Yes, Brauner uses ADT preamps as the reference for their microphones. After a visit to the Brauner factory I decided I needed to find out more about ADT. Much to my joy, now that I have many ADT modules.
Old 5th February 2015
  #319
Here for the gear
Quote:
Originally Posted by Rumi View Post
Hmm, let's see... This is more or less in order of preference:

NPNG: Authoritative, fast, dynamic and lively, the most transparent mic pre I know, wide open, sounds like having a more extended frequency bandwidth than any other mic pre I know, without sounding harsh or boomy in any way, 3-D, very solid, not as sweet sounding as Pueblo Audio. Since the NPNG is great for acoustic music (transparency and 3-D realism) as well as for Rock (punch and solidity), as described in a previous post, I would call it "most versatile" (and that's what this thread is about, if I recall correctly).

Pueblo Audio: sweet sound, very 3-D, incredible reach, seems to zoom into every nuance of the performance, makes the room sound sweeter than it is, breathtakingly musical, not as authoritative, punchy and solid as NPNG. For classical distant miking probably most wonderful (haven't used it for that yet). For Rock maybe a bit too civilized, though I haven't used it yet for Rock music. Breathtaking musical hyperrealism.

Those two are the greatest preamps I currently know and use.

Gordon: seems to be in the same realm, but I haven't tested it enough to really say something about it.

TAB V76 without low pass filter: great sounding, "finished recording" sound, open, wide, clear (not clean!), solid. The signal is presented to you on a golden tray and has a halo around it. (This is from memory, I sold my TABs some years ago.)

Electronaut: seems to be great (depth and clarity while being nicely colored), but I haven't tested it enough to say much. It reminded me a lot of the way I remember the V76, and maybe even goes beyond it.

Pendulum Audio Quartet: Nice open sound, especially if you use the input without the transformer, a sweet coloration and special sheen that I like.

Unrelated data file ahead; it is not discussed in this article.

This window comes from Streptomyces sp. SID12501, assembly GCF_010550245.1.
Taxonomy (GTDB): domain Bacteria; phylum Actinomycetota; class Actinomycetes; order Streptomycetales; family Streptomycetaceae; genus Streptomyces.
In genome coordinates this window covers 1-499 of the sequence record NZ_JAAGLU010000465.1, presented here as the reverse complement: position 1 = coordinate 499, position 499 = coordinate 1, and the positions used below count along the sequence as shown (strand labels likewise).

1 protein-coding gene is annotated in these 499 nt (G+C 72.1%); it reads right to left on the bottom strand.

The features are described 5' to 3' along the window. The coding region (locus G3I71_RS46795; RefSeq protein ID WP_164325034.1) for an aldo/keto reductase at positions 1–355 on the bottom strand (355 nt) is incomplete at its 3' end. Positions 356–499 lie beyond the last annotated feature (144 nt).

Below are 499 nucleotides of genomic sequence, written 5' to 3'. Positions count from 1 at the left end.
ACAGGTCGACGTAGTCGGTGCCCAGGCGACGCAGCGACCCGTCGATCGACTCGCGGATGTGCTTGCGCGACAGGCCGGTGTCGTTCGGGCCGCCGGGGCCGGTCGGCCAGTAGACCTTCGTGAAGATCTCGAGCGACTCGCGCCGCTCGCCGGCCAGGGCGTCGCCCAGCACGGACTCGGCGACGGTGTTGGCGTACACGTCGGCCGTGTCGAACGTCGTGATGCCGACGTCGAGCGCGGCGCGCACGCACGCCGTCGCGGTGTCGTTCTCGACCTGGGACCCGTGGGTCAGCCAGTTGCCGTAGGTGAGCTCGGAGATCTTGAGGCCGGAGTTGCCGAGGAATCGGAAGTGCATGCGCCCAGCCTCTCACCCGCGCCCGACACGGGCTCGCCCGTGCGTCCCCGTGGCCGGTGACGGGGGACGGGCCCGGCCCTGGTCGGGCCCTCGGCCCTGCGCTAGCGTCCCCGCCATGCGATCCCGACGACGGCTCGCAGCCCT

Avedis MA5: liked it in a short test. Nicely colored, discrete solid state bite and fullness.

Mercury M72s: not as balanced and open sounding as the TAB V76, but similar. Great thick bold tone.

Forssell SMP-2: rather transparent, but more colored and a little less 3-D than NPNG or Pueblo. Nice euphonic bloom in the mids, a little congested in the low mids. Stiffer dynamically than NPNG (but then again, what isn't!). With this preamp I had this impression of "expanded mono" that was described in a previous post for the first time with a transparent mic pre. With NPNG and Pueblo this is even more so. With mic pres like the V76 there is a halo around the sound, but it's different from this "expanded mono" through transparency and depth.

ZAG MLV10: A very rare discrete solid state mic pre from the Seventies, made in Switzerland (they still exist, their main quarter is very close to where Daniel Weiss lives, and nowadays they build elevator control systems. I once met someone from ZAG and euphorically told him that I have some great mic preamps from them. The reply was "Eh?"). Cool sound, versatile. Have 5 of them at hand and like them.

Siemens V78: Similar to Mercury M72s, but with a little more bite, and a bit dirtier sounding. The big similarity in sound is an indication to me how well a job David did with the M72s. I haven't heard the Mercury M76 yet, but I bet it's a great unit.

API 512c: aggressive, a little flat sounding (missing some depth), mids cut through, great for things that need to be upfront in a (Rock) mix. I still recall that smacking sound the API gave a Hohner ElectraPiano. No other mic pre did that. It was great for the track.

Groove Tubes ViPre: Liked it almost as much as the TAB V76 when I tested it many years ago, but after a while I had the impression that somewhere behind a great tone there was something lacking. Hard to maintenance.

Daking Pre/EQ: I liked it on steel stringed instruments, rather unobtrusive, but does its job very well. Traded them for some converters after testing NPNG and Pueblo.
On a side note, I repeatedly used the EQ for mastering. No switched gain, of course, but a very nice sound (for example, you can boost 500 Hz without getting mud as a result, and the bass is punchy).

Metric Halo ULN-8: I compared them to NPNG and Pueblo, which of course is not fair. Quite clean and open, but the mids are a bit hard and strident, compared to the other transparent preamps I own. Haven't used it much so far. The ULN-8 is certainly a great unit. It's worth having a Metric Halo product for the summing alone. But that's another topic.

DAV: only a few tests, seems to be great for the money. Yes, I can hear what Plush calls "syrupy", which I don't seem to like that much, except as an effect (but for what source and why?). Not in the realm of Pueblo and NPNG.